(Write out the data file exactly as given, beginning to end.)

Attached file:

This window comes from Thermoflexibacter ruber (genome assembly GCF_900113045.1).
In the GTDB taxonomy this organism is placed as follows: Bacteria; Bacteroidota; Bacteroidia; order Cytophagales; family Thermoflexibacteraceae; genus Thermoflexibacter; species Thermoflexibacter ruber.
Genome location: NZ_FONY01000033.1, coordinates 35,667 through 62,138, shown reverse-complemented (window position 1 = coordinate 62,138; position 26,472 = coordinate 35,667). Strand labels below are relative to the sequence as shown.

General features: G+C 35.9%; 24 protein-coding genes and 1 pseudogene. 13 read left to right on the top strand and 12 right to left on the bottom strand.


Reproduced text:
This window comes from Thermoflexibacter ruber (genome assembly GCF_900113045.1).
In the GTDB taxonomy this organism is placed as follows: Bacteria; Bacteroidota; Bacteroidia; order Cytophagales; family Thermoflexibacteraceae; genus Thermoflexibacter; species Thermoflexibacter ruber.
Genome location: NZ_FONY01000033.1, coordinates 35,667 through 62,138, shown reverse-complemented (window position 1 = coordinate 62,138; position 26,472 = coordinate 35,667). Strand labels below are relative to the sequence as shown.

General features: G+C 35.9%; 24 protein-coding genes and 1 pseudogene. 13 read left to right on the top strand and 12 right to left on the bottom strand.